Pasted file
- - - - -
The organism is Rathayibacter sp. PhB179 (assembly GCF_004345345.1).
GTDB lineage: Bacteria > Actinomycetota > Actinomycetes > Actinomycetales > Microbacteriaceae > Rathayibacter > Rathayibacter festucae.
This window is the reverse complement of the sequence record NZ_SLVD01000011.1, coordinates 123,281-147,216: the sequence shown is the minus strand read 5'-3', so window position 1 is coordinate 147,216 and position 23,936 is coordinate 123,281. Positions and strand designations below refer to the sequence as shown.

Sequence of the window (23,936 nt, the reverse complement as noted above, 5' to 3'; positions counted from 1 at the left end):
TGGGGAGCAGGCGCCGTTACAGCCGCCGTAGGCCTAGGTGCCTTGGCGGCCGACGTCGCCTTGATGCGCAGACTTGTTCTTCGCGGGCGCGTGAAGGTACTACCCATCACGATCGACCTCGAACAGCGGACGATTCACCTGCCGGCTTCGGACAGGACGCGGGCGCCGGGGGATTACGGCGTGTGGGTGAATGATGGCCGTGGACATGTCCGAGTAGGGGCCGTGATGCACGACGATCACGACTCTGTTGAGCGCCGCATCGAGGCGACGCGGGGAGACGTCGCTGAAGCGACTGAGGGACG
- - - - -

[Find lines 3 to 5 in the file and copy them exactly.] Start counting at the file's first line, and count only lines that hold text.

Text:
This window is the reverse complement of the sequence record NZ_SLVD01000011.1, coordinates 123,281-147,216: the sequence shown is the minus strand read 5'-3', so window position 1 is coordinate 147,216 and position 23,936 is coordinate 123,281. Positions and strand designations below refer to the sequence as shown.

Sequence of the window (23,936 nt, the reverse complement as noted above, 5' to 3'; positions counted from 1 at the left end):
TGGGGAGCAGGCGCCGTTACAGCCGCCGTAGGCCTAGGTGCCTTGGCGGCCGACGTCGCCTTGATGCGCAGACTTGTTCTTCGCGGGCGCGTGAAGGTACTACCCATCACGATCGACCTCGAACAGCGGACGATTCACCTGCCGGCTTCGGACAGGACGCGGGCGCCGGGGGATTACGGCGTGTGGGTGAATGATGGCCGTGGACATGTCCGAGTAGGGGCCGTGATGCACGACGATCACGACTCTGTTGAGCGCCGCATCGAGGCGACGCGGGGAGACGTCGCTGAAGCGACTGAGGGACG